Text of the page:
A Texas-based Christian jeweler is challenging the Army’s trademark office, which told the company this summer that it no longer can display military insignia and Bible verses on the replica dog tags it has sold to service members since the 9/11 attacks.
Shields of Strength has manufactured imitation dog tags and other religious-themed military memorabilia for nearly 20 years under a licensing agreement with the Army Trademark Licensing Program. In a letter Tuesday to the program’s director, the company accused the military agency of violating its speech rights under the Religious Freedom Restoration Act.
“Your directive that SoS remove all Biblical references from its Army-licensed products is unconstitutional and violates [the Religious Freedom Restoration Act],” wrote Mike Berry, a lawyer with the First Liberty Institute who is representing Shields of Strength.
The Army trademark office’s directive was prompted by the Military Religious Freedom Foundation, a church-and-state separation watchdog group whose airing of grievances over the replica dog tags ignited the dispute this summer.
“These dog tags are not the ones given out by the military,” foundation founder Mikey Weinstein said Wednesday. “These are souvenir ones they can buy from Shields of Strength, a for-profit company.”
Mr. Weinstein sent letters in July to the Navy, Army, Air Force and Marines demanding that they end their licensing agreements with Shields of Strength of Beaumont, Texas. Mr. Weinstein said he was approached by 50 service members in May and June who said Shields of Strength was illegally profiting from and proselytizing with military logos.
In August, Paul Jensen, director of the Army Trademark Licensing Program, said in an email to Shields of Strength owner Kenny Vaughan that the company’s licensing agreement did not authorize it “to put biblical verses on your Army products.”
The decision caught the Texas jeweler flat-footed. The company said 90% of operational units within the Department of Defense have received biblical-themed replica dog tags or crosses since 2002. It estimated that it had made more than 4 million imitation dog tags and given hundreds of thousands to the U.S. military.
“I was shocked that there are groups in America that would go on the attack against Shields of Strength that have inspired millions of our fighting men and women and their loved ones,” Mr. Vaughan said in a written statement.
What’s more, the Army provided a licensing agreement to Mr. Vaughan in 2012 that explicitly authorized the use of Scripture passages on replica dog tags, according to First Liberty records. But the Army was crumbling under pressure from negative press, Mr. Berry, the attorney, said in his letter to the trademark office.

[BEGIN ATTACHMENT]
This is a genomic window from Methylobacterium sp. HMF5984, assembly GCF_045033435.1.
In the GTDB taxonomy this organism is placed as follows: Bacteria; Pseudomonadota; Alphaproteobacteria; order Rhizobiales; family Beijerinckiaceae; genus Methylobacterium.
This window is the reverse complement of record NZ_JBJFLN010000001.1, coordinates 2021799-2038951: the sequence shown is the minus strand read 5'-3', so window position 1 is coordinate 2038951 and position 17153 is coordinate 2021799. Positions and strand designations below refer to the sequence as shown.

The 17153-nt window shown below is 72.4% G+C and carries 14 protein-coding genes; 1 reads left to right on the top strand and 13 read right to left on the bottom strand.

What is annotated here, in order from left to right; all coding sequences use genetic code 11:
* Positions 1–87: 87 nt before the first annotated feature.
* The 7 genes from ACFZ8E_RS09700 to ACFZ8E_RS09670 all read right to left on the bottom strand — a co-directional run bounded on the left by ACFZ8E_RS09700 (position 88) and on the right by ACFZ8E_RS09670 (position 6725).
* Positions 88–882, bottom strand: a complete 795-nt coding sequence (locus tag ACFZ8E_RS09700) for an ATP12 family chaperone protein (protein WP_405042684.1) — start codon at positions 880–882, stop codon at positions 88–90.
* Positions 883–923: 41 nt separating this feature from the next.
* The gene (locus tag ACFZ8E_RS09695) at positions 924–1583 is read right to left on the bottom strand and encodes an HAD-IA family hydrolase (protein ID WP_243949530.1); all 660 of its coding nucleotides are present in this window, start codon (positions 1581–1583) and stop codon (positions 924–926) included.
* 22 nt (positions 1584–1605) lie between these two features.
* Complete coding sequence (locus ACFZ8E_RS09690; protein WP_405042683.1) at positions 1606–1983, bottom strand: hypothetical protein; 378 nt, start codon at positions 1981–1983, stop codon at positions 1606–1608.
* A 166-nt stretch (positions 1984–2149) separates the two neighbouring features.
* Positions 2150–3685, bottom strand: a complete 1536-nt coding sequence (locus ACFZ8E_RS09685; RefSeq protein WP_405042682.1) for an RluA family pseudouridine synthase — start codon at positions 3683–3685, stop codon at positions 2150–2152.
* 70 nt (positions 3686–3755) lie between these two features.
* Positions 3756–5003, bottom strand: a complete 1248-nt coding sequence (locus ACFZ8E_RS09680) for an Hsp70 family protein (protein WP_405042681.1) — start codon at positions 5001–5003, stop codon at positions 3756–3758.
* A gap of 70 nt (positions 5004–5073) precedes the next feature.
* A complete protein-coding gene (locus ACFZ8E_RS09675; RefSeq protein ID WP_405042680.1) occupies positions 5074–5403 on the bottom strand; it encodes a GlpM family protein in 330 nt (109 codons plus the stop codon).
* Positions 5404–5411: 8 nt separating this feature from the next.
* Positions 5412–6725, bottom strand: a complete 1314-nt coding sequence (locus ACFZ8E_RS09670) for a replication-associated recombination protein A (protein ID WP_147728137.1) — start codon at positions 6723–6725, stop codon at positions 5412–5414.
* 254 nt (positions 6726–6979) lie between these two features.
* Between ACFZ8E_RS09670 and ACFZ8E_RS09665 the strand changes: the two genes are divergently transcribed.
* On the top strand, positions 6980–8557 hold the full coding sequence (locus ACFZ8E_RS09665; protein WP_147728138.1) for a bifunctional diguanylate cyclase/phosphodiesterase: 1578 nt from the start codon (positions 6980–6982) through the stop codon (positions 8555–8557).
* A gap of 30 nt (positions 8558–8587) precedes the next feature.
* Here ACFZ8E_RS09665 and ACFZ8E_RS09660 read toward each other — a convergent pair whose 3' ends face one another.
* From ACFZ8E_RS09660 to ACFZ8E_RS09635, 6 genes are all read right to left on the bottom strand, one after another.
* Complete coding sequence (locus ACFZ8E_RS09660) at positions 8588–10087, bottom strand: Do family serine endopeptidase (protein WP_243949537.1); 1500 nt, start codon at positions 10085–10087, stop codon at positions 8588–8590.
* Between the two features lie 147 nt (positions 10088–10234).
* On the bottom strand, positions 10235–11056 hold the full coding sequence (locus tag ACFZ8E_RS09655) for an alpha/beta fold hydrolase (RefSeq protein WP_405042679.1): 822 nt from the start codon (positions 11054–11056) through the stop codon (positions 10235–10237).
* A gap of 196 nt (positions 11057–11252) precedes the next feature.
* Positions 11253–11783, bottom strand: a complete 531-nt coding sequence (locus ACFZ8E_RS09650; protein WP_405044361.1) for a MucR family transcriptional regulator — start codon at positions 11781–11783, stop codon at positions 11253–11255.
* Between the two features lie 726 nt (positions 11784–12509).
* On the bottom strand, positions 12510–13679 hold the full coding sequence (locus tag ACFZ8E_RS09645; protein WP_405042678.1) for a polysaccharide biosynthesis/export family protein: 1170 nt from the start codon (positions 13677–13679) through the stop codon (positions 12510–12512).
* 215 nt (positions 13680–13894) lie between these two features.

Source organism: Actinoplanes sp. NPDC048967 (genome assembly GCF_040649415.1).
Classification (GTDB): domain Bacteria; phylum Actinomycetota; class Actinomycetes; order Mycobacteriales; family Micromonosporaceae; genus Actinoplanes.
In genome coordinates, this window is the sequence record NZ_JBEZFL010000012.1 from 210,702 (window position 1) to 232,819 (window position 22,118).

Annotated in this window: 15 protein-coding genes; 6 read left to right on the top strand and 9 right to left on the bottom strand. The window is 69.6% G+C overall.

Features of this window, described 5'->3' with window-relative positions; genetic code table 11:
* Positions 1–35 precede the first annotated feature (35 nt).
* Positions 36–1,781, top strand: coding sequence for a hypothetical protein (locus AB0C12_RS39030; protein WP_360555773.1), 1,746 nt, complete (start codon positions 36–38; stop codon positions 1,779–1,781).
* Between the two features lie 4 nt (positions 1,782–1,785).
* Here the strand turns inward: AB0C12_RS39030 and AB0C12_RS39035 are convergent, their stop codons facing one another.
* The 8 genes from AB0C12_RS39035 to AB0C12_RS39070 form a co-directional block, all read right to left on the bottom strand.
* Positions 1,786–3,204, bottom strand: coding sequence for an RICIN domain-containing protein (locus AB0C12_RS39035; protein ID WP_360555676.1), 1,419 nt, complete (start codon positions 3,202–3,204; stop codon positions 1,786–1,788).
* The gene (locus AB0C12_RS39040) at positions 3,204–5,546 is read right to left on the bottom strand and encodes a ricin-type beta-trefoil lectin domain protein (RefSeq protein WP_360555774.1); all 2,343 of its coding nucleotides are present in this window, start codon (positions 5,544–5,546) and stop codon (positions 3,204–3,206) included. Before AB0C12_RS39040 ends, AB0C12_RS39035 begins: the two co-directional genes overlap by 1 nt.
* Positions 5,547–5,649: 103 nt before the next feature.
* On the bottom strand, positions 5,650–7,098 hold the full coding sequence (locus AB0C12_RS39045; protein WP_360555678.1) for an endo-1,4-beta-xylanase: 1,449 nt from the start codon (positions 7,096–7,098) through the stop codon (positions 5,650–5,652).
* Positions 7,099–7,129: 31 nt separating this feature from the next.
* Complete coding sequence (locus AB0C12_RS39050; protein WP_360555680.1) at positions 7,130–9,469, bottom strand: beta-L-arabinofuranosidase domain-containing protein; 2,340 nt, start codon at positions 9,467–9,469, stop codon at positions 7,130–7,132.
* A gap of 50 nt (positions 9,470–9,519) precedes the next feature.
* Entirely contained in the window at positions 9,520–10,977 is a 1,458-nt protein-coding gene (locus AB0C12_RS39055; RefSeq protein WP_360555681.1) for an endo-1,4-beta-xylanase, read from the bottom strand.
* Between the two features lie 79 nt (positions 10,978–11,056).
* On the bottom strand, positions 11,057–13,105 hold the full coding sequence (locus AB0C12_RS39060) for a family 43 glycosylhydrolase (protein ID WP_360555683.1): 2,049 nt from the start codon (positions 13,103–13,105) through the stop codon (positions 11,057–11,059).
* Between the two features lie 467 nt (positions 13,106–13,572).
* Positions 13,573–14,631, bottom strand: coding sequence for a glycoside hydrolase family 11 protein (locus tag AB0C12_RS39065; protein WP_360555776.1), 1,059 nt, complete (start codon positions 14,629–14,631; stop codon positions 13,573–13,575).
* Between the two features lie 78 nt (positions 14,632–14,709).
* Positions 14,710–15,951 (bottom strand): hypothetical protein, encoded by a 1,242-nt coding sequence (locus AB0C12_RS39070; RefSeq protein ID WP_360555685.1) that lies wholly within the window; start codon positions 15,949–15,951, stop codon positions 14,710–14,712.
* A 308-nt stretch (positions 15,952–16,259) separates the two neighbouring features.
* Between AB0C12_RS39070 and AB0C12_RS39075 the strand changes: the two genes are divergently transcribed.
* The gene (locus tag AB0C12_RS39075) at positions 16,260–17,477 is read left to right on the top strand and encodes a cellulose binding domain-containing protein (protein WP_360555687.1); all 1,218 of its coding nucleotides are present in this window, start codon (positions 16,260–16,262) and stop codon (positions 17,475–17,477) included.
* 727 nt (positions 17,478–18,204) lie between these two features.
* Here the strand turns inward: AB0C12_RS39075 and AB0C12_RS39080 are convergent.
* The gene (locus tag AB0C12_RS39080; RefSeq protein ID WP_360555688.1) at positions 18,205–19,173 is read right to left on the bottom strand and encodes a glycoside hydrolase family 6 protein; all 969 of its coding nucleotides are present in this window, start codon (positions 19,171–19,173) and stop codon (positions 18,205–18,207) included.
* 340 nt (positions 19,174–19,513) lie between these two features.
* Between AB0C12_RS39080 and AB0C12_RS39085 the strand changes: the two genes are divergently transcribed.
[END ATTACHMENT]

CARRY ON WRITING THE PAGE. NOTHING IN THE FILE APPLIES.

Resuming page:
In the August email to Shields of Strength, under the subject line “Negative Press,” Mr. Jensen, the licensing program director, linked to a story on the Friendly Atheist website that detailed Mr. Weinstein’s demand for the military branches to end licensing agreements with the jewelry company, saying this violated the Defense Department’s rules against endorsements.
The Army trademark office did not respond to a request for comment.
In a July letter to the Marine Corps, Mr. Weinstein threatened legal action if the military continued to allow the private, faith-based company to use military-trademarked insignia on its religious products.
“These Christian proselytizing dog tags are blatantly religious and wholly sectarian in representing solely the Christian faith,” wrote Mr. Weinstein, whose group is suing the Department of Veterans Affairs over the display of a Bible in a New Hampshire VA hospital.
The Department of Defense website states: “We understand that the use of Military Service seals, emblems, logos, and coats of arms by [nonfederal entities] on products, programs, and through social media is usually intended in good faith to honor and show support of our armed forces. We also understand that there are many military appreciation events and other special circumstances with dedications to our service members where event organizers may wish to use the military service marks.
“However, many people are unaware that these official DOD and military service marks are protected by law from unauthorized use. … Consequently, when the DOD seal or military service insignia are used without permission, the Department(s) may take appropriate action upon notification,” the website states.
The dog tag that Mr. Berry’s letter said has been Shields of Strength’s biggest seller features the one-star Army emblem on the front and “I will be strong and courageous. I will not be afraid, I will not be discouraged” on the back, along with the company’s logo. It retails for $9.99 on the store’s website, which describes the tag as an “impressive piece of Christian jewelry.”
According to First Liberty, Army Capt. Russell Rippetoe wore a Joshua 1:9 tag from Shields of Strength. He became the first casualty of Operation Iraqi Freedom to be buried at Arlington National Cemetery.
In a speech at his funeral, President George W. Bush referenced the biblical engraving on Rippetoe’s dog tag.
Mr. Berry’s letter also threatened legal action, citing a U.S. Supreme Court decision this year that upheld the constitutionality of a cross-shaped veterans memorial on government property.
In that majority opinion, Justice Samuel A. Alito warned that a “government that roams the land … scrubbing away any reference to the divine will strike many as aggressively hostile to religion.”
⦁ Lauren Meier contributed to this report.
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